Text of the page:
You know, the same way we do every year at this point.
This year has been rather back-and-forth, I feel, even though very little of that is due to actual content. The quantity and quality of content seems to have remained largely constant all through Stormblood thus far, but there are some places where the game feels more uneven than it has in the past, and there are strong flairs of discontent from players in areas that don’t always make a whole lot of sense to me. Or if they do make sense, at least seem… off, just the same.
The year that was
I think, at this point, you can really define the past year by Eureka. Which is a brilliant bit of meta-commentary, a reminder to players about what’s being requested, and also something many people dive into while loathing every minute of it.
Eureka and Pagos are very much throwbacks to the older style of content in Final Fantasy XI and even bits of 1.0. That is intentional, I’m sure. And I feel as if they’re a useful bit of comment for the people decrying the fact that the game isn’t more like that, a reminder that approach isn’t actually super fun all of the time. I think that it’s a good thing to have in there. I even find it fun, under the right circumstances! As an upgrade method, it’s certainly less obnoxious than chaining FATEs for Atma and such.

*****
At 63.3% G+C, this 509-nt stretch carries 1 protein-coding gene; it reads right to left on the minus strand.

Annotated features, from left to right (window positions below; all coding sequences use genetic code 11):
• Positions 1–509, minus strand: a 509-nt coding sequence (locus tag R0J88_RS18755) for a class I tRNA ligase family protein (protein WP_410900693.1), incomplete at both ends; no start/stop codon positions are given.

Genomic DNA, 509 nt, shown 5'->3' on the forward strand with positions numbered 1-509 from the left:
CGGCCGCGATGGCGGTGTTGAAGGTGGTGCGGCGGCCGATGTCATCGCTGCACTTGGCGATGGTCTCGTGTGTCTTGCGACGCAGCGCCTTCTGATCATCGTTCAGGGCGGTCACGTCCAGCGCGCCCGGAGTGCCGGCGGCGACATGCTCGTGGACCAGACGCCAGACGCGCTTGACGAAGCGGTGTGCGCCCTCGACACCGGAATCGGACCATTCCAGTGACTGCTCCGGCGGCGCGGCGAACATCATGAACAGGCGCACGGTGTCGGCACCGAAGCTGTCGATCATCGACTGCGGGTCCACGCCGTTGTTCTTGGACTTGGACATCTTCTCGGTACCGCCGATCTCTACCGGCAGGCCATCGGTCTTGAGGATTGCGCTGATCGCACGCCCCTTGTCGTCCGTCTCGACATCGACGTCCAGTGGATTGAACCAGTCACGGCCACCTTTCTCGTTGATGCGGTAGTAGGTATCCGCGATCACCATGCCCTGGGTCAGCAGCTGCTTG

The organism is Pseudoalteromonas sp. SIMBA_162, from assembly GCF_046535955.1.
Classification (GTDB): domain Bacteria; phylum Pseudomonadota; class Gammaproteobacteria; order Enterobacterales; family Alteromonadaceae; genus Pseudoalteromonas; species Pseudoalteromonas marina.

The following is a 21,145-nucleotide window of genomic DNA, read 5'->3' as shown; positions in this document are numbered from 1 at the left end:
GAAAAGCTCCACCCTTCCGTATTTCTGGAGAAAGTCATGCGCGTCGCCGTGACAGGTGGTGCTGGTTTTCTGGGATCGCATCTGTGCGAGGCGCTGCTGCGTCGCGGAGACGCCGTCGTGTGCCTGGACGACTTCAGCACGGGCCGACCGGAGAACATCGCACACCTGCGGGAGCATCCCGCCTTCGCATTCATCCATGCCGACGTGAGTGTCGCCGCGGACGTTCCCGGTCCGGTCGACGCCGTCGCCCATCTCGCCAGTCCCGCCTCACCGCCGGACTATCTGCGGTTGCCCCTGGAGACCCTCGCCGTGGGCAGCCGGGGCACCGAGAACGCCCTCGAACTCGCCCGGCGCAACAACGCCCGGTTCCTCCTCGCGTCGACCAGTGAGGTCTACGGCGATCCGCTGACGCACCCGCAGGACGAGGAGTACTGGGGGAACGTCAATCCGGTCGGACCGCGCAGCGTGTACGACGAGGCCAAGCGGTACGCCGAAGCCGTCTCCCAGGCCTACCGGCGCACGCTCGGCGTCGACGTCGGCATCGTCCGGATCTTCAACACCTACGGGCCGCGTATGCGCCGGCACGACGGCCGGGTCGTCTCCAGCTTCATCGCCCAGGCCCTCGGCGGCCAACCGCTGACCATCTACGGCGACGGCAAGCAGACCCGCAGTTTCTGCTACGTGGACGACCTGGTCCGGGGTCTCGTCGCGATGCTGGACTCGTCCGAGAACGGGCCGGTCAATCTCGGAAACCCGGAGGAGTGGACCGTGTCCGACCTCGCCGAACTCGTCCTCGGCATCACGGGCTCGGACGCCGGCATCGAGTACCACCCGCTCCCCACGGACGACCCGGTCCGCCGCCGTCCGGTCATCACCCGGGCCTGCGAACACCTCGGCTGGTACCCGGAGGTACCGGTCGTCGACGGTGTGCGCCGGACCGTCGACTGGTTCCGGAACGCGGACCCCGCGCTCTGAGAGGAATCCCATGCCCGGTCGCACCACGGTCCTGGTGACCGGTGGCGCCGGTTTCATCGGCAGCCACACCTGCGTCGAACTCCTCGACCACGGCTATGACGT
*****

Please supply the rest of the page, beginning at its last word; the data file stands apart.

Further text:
It’s also, well, grinding and tedious. And for many players, this is just an unpleasant hoop to jump through in order to get that upgrade and that dyed artifact gear.
Eureka as a whole feels like a missed opportunity. The meta-commentary is neat, the idea behind it is neat, but the actual feel in play isn’t always a lot of fun, and it rewards a playstyle most of the world has rightly moved on from as mandatory. Moreover, it offers nothing for anyone beyond the people interested in grinding; compare it to Diadem, which had something interesting for gathering and crafting as well as some lighter combat.